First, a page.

clock menu more-arrow no yes

Filed under:

Film Room: Can Cordell Volson be the Bengals’ LG?

Volson’s film shows massive upside.

NFL Combine Photo by Justin Casterline/Getty Images

The Cincinnati Bengals’ offensive line had issues long before last season, and fans are desperate for the team to do whatever they can to protect Joe Burrow.

That’s why no fan base gets more hyped about drafting an offensive lineman than this one, even on Day 3 of the draft.

The Bengals drafted almost exclusively defensive players in the 2022 NFL Draft. Their one departure from this strategy came in Round 4 when they selected North Dakota State offensive lineman Cordell Volson.

Volson played mostly tackle in college, but is projects as a guard at the next level. Let’s take a look at what he brings to Cincinnati.

The Bengals are trying to recreate their offensive line. That’s not just about their skill level or athleticism; it’s about their demeanor.

Volson is the right tackle in this clip (the farthest player in white to the left). The defensive end who he is assigned to block steps inside as the ball is snapped. It takes Volson a second to get himself into position to make the block, but once he does, he drives the defender down field and finishes the block.

This is the attitude the Bengals are looking for.

Of course, there is a big adjustment going from any college program to the NFL, but Volson is from a small school in the Division-1 Football Championship Subdivision. That’s certainly a bigger jump than going from the SEC, ACC, or Big10 to the NFL, but it’s not as big as you might think.

Volson played for the North Dakota State Bison, who have won 9 National Championships since 2011. He was able to play five seasons, including the Covid spring season, and was a member of four of those championship teams, including two undefeated seasons. NDSU plays in the Missouri Valley Football Conference, which is sends multiple teams to the playoffs every season and had nine players drafted in 2022.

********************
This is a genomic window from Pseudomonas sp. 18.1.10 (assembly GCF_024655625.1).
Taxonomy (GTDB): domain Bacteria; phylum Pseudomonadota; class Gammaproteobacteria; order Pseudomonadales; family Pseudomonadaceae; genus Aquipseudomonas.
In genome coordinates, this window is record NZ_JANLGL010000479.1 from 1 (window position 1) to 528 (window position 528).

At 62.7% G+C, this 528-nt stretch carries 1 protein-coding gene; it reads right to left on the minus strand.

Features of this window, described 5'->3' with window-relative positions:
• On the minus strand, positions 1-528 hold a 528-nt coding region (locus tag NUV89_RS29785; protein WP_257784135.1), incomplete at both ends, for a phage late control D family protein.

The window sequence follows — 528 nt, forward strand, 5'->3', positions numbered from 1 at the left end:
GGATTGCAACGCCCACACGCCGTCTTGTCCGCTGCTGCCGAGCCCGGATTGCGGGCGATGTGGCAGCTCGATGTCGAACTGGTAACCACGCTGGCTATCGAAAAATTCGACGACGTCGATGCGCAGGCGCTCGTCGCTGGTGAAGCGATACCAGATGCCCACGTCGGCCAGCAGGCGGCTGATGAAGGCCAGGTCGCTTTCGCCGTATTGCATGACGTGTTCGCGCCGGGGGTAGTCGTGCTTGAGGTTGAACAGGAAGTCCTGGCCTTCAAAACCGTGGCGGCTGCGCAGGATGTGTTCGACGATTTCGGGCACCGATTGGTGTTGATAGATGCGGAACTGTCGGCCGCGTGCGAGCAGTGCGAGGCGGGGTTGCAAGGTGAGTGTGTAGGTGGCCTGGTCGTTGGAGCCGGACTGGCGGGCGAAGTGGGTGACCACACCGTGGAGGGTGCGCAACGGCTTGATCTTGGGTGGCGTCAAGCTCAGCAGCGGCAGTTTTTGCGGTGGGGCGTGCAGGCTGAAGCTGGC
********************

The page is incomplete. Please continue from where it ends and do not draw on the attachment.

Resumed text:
In the clip above, he stops one of those draftees cold.

Volson is the right tackle (third player in green from the left). The Bison are running a pin-and-pull scheme where he blocks down, allowing the right guard to pull to the outside. This is an excellent demonstration of his strength against Indianapolis Colts’ 5th Round selection Eric Johnson.

In this clip, the Bison are trying to run the ball to the outside.

For that to happen, Volson must reach block the defensive end (#94). His first step sets up the perfect angle to make the block. Next, he engages and swings his hips into the hole. The defender gets some penetration, but it is too late and not in the right gap. Volson has successfully reached the defender, creating a running lane to the outside.

Volson is an extremely aggressive blocker, but he is inconsistent with his technique. Blockers need to keep their knees bents and their pad level low. This gives them a mechanical advantage. At times, Volson stands straight up and loses his leverage.

It’s also important for an offensive lineman to keep his feet under his body, so he doesn’t fall on his face. This is another problem that Volson has, as he throws his body into blocks and sometimes leans on the defender.

Volson is the right tackle (the furthest player in green to the right) in this clip. He starts off strong, but because he is high and leaning, the defender is able to toss him aside and get involved in the tackle.

This is an issue that can definitely be coached out of him, but it will need to be addressed before he can become a quality starter in the NFL.